Wheat Prices in Japan May Fall Most Since 2009, Cutting Retail Food Costs
Wheat prices in Japan, Asia’s second- largest importer, may decline in April by the most since October 2009, putting food makers including Yamazaki Baking Co. and Nisshin Seifun Group Inc. under pressure to cut prices.
The price of wheat imported by the government for sale to flour millers may drop about 10 percent from 57,720 yen ($748) a metric ton on average, according to SMBC Nikko Securities Inc. That would help the milling industry save almost 29 billion yen in costs a year, Japan’s Flour Millers Association estimates.
The reduction, the first in two years, may increase deflationary pressure after consumer prices in Japan declined for a third straight year in 2011. Lower food costs could boost personal spending, which has shown signs of reviving amid a deepening export slump.
“A drop in the grain costs will increase price-cutting requests to food makers from retailers,” Yoshiyasu Okihira, senior analyst at SMBC Nikko Securities in Tokyo, said in an interview. “Bread makers will have no other options but to lower prices, probably around July.”
The government will decide whether to adjust wheat prices in late February based on purchasing costs in the previous six months, said Hiromi Iwahama, director for grain trade and operation at the Ministry of Agriculture, Forestry and Fisheries.
Iwahama declined to comment further on possible changes ahead of the announcement. Masaaki Kadota, executive director at the Tokyo-based flour millers association, said a 10 percent cut is likely.
Costs of importing wheat in the five months ended Jan. 31 declined about 15 percent from the previous pricing period, according to ministry data. The expected drop would be the largest since October 2009, when the government slashed prices by 23 percent to 49,820 yen a ton on average.
The decline came after the Japanese currency rallied to a postwar record against the dollar. Wheat in Chicago retreated after reaching a 29-month high in February 2011, as high prices spurred more planting and boosted a global glut.
Wheat futures lost 17.8 percent last year on the Chicago Board of Trade, the biggest decline since 2008. The price reached a record $13.495 a bushel in February 2008. The March- delivery contract was at $6.6575 a bushel at 4:42 p.m. Tokyo time.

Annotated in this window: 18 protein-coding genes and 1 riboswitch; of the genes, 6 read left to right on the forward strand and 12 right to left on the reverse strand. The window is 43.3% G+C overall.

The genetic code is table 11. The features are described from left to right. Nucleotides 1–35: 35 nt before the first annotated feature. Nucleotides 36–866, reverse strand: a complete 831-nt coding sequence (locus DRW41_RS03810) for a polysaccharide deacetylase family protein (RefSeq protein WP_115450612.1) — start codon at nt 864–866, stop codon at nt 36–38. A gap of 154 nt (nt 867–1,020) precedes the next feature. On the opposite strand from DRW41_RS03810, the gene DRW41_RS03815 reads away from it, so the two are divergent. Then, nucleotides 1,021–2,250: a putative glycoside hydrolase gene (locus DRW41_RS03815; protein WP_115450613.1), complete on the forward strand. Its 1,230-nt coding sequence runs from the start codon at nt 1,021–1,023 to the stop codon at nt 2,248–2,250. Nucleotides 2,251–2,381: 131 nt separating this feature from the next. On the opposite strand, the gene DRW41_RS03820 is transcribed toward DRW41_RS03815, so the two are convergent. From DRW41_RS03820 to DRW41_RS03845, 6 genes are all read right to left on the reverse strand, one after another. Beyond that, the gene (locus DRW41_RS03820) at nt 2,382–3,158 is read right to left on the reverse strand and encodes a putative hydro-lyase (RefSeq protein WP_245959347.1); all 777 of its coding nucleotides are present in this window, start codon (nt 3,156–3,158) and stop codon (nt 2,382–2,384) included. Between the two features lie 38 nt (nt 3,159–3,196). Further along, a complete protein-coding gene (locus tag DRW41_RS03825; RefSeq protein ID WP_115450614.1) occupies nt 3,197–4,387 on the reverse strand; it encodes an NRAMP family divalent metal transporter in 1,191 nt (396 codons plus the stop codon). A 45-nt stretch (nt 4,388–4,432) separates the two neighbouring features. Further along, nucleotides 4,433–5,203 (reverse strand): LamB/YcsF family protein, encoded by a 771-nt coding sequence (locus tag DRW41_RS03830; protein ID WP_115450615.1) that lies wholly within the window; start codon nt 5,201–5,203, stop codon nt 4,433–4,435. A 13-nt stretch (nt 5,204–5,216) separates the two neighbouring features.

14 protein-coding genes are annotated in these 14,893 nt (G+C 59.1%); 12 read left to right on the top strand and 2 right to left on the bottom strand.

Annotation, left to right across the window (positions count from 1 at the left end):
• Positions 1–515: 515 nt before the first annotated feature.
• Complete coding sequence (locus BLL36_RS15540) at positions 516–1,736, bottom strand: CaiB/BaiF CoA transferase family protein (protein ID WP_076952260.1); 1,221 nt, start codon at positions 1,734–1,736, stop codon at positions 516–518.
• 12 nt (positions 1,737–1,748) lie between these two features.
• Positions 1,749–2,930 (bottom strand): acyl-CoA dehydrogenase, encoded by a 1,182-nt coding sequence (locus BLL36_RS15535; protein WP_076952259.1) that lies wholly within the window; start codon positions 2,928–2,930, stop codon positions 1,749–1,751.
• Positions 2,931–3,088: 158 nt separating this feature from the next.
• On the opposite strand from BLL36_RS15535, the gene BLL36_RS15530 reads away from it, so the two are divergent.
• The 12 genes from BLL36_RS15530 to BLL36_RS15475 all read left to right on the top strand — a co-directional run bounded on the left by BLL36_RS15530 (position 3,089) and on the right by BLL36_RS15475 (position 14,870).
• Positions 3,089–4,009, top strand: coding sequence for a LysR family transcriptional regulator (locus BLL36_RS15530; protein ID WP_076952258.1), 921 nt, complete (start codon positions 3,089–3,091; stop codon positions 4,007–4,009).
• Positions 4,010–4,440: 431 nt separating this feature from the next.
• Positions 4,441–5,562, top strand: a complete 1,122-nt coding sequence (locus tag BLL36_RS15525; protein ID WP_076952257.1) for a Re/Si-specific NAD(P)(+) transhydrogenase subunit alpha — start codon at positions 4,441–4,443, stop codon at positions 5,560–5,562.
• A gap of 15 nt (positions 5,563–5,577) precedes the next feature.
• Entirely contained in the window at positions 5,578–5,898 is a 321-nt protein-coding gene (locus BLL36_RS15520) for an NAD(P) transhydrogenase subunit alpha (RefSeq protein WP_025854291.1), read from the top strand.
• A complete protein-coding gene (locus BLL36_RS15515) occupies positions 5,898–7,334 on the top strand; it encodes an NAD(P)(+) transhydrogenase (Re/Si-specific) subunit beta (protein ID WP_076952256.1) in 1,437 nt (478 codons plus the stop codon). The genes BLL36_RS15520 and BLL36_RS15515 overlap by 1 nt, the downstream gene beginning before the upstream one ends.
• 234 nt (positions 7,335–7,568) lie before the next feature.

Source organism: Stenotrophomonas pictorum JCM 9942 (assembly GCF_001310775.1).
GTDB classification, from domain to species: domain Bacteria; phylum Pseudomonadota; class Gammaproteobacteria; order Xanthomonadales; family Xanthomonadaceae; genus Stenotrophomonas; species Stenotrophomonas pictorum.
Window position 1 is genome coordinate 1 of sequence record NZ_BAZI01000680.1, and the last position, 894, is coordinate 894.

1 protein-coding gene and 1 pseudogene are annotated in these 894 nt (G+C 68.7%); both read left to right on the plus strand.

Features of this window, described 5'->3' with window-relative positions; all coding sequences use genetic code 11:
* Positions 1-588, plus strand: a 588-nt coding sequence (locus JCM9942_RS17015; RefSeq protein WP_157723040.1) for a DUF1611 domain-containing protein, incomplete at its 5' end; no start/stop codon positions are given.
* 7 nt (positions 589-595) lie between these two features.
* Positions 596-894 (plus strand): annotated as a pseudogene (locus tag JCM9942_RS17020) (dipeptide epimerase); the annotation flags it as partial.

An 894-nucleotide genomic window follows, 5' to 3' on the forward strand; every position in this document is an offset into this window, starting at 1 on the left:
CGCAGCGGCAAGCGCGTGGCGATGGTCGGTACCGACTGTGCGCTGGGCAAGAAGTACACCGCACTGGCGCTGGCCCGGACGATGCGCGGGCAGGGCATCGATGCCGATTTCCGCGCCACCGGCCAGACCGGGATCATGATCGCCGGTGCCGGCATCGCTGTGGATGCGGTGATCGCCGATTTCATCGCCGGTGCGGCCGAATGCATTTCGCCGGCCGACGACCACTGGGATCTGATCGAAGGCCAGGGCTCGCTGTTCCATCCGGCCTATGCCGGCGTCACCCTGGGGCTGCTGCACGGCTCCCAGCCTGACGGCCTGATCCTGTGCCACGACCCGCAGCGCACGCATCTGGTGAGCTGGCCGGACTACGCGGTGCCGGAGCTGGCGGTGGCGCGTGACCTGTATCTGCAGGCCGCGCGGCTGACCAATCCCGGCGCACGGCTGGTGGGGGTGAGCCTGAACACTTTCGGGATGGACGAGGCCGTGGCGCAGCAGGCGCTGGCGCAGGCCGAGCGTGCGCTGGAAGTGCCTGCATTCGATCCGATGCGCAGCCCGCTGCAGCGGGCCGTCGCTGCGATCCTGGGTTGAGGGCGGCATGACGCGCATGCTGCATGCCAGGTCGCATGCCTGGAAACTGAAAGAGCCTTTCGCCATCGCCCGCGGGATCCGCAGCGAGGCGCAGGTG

Japan imports almost 90 percent of its wheat and sourced about 60 percent of the grain last fiscal year from the U.S., the biggest exporter. Overseas purchases and domestic sales are controlled by the agriculture ministry, which reviews the selling price to flour millers every six months.
Millers may accelerate wheat purchases in coming months, taking advantage of a cut in the government-set prices, as cold weather in Europe boosts speculation the price may increase in October, said Charlie Utsunomiya, director at the Tokyo office of U.S. Wheat Associates.
Last year, the government raised the wheat price by 2 percent in October after boosting it by 18 percent in April, the most in three years. Yamazaki Baking Co., the largest bread maker in Japan, raised its prices by about 6 percent on average in July, the first gain since 2008. Media relations executives at Yamazaki and Nisshin declined to comment or be identified when contacted by Bloomberg News, citing company policy.
Japan paid 27,103 yen a ton on average for 474,705 tons of milling wheat from the U.S., Canada and Australia in January, the ministry data show. The price, dropping from 27,255 yen in December, was 28 percent less than a year ago.
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